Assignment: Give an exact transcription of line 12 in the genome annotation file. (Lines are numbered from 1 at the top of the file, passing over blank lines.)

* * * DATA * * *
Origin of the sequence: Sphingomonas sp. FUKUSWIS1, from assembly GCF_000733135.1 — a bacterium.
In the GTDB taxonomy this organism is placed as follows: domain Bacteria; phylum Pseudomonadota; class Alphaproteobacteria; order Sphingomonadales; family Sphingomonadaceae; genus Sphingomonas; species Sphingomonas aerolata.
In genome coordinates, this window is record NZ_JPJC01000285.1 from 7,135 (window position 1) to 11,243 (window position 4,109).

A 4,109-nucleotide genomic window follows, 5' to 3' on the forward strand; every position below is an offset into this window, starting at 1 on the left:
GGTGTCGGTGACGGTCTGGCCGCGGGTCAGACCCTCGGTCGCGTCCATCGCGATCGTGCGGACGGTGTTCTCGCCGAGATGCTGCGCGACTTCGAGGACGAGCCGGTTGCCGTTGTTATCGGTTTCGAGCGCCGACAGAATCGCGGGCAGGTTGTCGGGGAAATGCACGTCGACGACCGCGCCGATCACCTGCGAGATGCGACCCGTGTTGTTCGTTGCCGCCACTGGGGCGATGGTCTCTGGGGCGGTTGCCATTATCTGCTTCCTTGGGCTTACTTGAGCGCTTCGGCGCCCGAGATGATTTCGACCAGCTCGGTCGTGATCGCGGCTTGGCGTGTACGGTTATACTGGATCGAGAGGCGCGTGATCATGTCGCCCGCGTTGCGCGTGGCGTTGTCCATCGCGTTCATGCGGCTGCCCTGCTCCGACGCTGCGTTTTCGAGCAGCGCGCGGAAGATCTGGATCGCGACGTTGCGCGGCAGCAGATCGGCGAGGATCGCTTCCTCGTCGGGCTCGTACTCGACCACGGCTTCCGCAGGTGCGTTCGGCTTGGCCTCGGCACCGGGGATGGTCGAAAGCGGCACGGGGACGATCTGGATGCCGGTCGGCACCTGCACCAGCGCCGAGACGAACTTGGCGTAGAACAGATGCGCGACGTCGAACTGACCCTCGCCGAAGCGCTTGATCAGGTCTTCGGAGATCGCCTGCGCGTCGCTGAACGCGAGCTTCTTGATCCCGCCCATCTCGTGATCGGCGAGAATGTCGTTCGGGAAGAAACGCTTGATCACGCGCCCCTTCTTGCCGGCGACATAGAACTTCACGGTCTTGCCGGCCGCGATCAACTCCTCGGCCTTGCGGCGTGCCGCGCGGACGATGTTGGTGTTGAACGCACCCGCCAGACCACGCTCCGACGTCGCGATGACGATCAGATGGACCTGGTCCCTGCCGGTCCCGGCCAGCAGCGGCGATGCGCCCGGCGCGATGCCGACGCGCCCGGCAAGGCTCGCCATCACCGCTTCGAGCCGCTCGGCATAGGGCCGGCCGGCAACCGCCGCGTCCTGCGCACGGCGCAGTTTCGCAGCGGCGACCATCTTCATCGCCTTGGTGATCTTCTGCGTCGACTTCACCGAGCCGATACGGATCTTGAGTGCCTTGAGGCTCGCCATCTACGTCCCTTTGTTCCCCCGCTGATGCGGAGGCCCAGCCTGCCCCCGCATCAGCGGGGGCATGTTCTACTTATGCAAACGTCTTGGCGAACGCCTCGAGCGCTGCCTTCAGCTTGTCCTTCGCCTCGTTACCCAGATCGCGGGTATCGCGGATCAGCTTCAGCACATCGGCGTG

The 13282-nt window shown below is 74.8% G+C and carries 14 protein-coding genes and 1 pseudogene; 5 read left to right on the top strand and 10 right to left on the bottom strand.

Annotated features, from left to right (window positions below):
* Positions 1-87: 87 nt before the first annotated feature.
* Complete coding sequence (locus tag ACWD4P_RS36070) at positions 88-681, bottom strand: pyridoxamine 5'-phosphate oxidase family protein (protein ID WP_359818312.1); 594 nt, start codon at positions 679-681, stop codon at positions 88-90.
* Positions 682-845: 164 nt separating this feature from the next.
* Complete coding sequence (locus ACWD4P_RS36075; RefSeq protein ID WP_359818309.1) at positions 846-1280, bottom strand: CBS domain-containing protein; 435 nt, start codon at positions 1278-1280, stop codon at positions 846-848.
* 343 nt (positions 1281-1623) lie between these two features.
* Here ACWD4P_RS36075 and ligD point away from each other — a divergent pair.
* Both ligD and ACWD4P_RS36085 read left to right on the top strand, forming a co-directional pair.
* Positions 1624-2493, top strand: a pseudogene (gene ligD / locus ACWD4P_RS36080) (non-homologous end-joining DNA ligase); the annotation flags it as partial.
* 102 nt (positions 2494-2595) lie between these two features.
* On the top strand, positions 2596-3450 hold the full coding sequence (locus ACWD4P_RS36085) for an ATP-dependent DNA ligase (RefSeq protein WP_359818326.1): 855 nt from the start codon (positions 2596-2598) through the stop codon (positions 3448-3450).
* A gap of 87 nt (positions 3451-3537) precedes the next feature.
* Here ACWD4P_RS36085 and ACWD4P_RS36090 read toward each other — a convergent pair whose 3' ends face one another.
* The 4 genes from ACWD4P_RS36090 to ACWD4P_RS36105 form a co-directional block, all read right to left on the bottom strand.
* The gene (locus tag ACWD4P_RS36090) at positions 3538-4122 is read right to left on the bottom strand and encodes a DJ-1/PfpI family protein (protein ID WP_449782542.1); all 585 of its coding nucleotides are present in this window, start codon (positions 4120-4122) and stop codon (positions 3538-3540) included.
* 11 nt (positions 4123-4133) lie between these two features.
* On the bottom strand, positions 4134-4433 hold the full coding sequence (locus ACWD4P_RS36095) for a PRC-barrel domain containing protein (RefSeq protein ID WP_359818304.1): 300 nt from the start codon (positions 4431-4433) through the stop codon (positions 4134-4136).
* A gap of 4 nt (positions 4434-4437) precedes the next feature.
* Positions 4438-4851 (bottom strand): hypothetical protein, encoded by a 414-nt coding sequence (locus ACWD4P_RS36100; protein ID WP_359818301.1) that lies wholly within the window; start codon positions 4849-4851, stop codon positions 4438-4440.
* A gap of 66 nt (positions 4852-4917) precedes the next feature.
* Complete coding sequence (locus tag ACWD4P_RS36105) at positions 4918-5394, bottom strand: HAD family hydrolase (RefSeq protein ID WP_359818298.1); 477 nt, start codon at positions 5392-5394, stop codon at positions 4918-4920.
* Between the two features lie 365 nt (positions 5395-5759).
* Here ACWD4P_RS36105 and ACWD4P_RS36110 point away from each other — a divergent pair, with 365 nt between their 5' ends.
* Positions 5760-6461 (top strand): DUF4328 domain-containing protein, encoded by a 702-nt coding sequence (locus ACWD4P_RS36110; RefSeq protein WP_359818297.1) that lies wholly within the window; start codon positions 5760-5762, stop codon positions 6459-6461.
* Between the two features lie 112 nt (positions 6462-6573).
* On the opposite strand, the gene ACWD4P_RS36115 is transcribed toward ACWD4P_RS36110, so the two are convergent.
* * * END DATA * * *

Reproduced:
* 343 nt (positions 1281-1623) lie between these two features.